Researchers feeling out an edge of what some call ‘gaming disorder’ have said they “do not believe sufficient evidence exists to warrant thinking about gaming as a clinical disorder in its own right.” Their study looked at adolescents who play loads of video games and came to the conclusion that the games aren’t the problem, more the wider world is full of problems and young’uns are playing games seeking relief. This study both asked British teenagers about gaming habits and asked their caregivers about their emotional and social health too.
The 2018 study, written up with the catchy name Investigating the Motivational and Psychosocial Dynamics of Dysregulated Gaming: Evidence From a Preregistered Cohort Study, looked at a spread of 1000 teenagers aged 14 or 15 in Great Britain. The teens were asked about what they played and with whom, while caregivers were asked to answer a widely-used questionnaire about the behaviour of the teens. The results are little surprise to me.
“Our findings provided no evidence suggesting an unhealthy relationship with gaming accounts for substantial emotional, peer and behavioural problems,” co-author Professor Andrew Przybylski, of the Oxford Internet Institute, said in a press release about the report.
“Instead, variations in gaming experience are much more likely to be linked to whether adolescents’ basic psychological needs for competence, autonomy, and social belonging are being met and if they are already experiencing wider functioning issues. In light of our findings we do not believe sufficient evidence exists to warrant thinking about gaming as a clinical disorder in its own right.”
Basically, if a teen’s playing lots, it’s likely to be down to underlying issues outside gaming. Video games are providing comfort and fulfilling needs not met elsewhere. The excessive gaming’s an effect of problems, not the cause.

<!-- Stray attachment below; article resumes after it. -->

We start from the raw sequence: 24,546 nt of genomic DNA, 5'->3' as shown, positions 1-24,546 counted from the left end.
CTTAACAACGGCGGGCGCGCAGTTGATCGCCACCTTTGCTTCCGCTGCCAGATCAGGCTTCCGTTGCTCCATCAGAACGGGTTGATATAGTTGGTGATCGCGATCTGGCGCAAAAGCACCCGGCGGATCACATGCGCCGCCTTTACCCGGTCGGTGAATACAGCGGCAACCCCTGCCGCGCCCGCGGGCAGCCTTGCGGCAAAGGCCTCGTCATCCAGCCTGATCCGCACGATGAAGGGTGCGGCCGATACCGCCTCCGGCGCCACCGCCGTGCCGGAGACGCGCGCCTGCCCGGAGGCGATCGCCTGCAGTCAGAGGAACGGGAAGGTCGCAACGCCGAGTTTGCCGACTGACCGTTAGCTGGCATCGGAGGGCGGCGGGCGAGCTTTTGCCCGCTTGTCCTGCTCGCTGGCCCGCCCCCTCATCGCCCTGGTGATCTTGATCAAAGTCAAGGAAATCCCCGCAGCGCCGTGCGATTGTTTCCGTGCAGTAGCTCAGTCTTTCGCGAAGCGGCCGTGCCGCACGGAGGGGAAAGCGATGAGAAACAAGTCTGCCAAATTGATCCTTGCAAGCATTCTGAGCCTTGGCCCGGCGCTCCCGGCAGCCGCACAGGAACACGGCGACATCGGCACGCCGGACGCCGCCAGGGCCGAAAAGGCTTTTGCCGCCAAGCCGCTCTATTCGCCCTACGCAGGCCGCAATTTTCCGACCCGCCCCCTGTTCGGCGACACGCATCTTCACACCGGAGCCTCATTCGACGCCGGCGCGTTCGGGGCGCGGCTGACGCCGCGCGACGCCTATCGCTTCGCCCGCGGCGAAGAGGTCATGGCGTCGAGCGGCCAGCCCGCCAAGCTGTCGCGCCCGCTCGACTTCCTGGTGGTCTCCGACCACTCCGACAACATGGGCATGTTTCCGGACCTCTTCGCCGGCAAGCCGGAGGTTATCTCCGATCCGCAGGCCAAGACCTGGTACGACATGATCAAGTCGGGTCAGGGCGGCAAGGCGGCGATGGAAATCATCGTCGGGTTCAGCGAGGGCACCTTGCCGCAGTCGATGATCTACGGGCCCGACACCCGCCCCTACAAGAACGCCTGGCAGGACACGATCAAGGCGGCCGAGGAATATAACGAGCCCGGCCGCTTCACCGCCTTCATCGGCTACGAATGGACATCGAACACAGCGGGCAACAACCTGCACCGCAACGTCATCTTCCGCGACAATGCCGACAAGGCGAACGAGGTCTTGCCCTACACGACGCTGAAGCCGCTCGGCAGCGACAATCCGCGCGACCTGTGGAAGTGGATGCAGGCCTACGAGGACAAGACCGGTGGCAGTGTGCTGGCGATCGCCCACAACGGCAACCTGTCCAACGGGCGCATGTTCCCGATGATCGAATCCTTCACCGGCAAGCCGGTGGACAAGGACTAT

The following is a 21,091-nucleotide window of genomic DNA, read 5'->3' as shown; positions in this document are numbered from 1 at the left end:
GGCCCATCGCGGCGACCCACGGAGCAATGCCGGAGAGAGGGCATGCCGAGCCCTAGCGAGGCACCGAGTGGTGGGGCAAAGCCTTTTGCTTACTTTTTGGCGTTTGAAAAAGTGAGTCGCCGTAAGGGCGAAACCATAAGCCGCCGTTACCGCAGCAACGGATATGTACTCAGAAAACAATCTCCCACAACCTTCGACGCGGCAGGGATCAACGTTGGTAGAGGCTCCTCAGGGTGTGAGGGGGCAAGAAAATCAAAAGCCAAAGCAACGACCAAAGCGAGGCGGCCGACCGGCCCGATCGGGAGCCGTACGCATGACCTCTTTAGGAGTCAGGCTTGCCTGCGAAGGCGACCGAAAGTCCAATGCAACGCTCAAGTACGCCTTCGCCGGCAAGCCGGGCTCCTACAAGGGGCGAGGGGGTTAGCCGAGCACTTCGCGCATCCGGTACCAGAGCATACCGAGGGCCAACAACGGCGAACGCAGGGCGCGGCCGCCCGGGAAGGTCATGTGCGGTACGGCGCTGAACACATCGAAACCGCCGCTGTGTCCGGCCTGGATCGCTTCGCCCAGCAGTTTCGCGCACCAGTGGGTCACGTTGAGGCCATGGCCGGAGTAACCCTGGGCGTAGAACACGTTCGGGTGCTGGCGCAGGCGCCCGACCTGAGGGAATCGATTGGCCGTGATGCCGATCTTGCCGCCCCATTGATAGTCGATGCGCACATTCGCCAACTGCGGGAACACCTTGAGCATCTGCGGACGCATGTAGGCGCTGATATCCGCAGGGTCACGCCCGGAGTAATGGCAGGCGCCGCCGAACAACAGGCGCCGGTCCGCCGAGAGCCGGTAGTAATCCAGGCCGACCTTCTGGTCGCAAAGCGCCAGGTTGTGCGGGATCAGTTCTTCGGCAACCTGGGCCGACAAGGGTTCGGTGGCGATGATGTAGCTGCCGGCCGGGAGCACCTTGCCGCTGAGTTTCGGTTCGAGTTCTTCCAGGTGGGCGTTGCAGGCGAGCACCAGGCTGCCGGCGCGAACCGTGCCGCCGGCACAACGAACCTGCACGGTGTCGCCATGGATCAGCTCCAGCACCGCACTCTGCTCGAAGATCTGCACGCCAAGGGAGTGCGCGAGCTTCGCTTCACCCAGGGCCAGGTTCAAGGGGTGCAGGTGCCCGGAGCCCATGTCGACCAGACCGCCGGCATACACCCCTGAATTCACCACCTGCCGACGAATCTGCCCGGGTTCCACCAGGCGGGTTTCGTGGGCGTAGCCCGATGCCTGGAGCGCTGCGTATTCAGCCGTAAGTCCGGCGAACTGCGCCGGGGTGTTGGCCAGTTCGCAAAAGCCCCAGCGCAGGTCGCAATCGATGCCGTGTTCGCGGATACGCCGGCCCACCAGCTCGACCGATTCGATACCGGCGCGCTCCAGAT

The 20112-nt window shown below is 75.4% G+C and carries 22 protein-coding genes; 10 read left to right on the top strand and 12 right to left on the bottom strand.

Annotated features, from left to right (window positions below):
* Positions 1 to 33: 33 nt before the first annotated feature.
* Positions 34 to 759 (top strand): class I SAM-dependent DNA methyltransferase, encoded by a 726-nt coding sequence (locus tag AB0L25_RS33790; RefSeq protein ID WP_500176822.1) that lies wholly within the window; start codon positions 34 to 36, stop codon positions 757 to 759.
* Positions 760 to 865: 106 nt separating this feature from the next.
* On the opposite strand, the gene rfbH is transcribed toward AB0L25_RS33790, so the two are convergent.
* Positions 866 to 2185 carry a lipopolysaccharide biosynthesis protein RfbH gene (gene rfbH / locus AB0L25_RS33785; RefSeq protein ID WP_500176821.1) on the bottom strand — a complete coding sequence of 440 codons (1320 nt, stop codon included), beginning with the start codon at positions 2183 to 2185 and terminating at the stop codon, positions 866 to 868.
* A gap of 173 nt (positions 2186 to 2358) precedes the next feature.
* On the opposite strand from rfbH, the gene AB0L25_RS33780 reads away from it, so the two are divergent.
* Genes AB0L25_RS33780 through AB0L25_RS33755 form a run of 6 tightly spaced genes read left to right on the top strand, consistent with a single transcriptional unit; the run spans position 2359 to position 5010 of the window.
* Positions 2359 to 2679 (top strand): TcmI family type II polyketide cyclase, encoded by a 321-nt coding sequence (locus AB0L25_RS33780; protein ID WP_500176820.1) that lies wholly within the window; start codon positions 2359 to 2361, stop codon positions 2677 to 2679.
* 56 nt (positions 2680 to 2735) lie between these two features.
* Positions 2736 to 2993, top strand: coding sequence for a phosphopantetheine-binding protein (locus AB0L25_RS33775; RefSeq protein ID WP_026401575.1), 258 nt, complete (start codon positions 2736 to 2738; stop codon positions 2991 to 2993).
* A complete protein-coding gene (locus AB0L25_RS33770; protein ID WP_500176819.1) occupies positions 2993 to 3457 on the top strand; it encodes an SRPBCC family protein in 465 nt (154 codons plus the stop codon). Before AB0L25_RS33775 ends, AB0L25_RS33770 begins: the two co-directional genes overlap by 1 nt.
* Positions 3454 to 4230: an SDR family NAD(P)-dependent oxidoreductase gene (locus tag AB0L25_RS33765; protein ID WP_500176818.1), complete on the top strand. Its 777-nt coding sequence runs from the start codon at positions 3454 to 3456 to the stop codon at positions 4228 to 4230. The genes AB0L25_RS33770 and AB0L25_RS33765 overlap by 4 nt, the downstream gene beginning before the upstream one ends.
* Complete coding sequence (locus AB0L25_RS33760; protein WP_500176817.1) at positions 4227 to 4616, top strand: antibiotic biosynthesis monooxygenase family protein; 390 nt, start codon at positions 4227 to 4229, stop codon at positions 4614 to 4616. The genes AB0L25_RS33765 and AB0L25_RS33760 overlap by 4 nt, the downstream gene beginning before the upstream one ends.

This comes in the wake of the World Health Organisation defining “gaming disorder” as a condition in a refresh of their International Classification of Diseases. They broadly see it as a condition where someone plays games so intensely that it has serious impact on their personal and professional lives over at least a year. Przybylski was one of the academics who opposed the classification in 2018 when it was only proposed, saying its addition would be too hasty and the issue needed more research.
Report co-author Dr Netta Weinstein, of the University of Cardiff’s School of Psychology, added in last week’s announcement: “We urge healthcare professionals to look more closely at the underlying factors such as psychological satisfactions and everyday frustrations to understand why a minority of players feel like they must engage in gaming in an obsessive way.”
Which sounds sensible.
This doesn’t get the games industry off the hook for exploitative and abusive behaviours, mind. There’s still plenty of space within this understanding for games to be designed to draw people deeper in and wring money out them. I mean, that clearly does happen.
A recent (and surprisingly good) report from Parliament’s Digital, Culture, Media and Sport (DCMS) Committee called for the games industry to help fund research into ‘problem gaming’ while also recommending that loot boxes should be regulated under gambling law. All pieces of a larger picture.
Given that the study we’re talking about here focused on teens, I’d like to dig up another point from the DCMS report that’s worth bearing in mind: “The industry’s focus on parental controls does not address the needs of vulnerable adults who may struggle to maintain control over how much they are playing.” Pieces of a large and frustrating picture.
I will concede I’m being generous to the study because it jibes with my own understanding of the ‘problem’. Studies are just studies and all methodologies are limited. If you want to scrutinise it in depth, you can read the report on Sage Journals for free.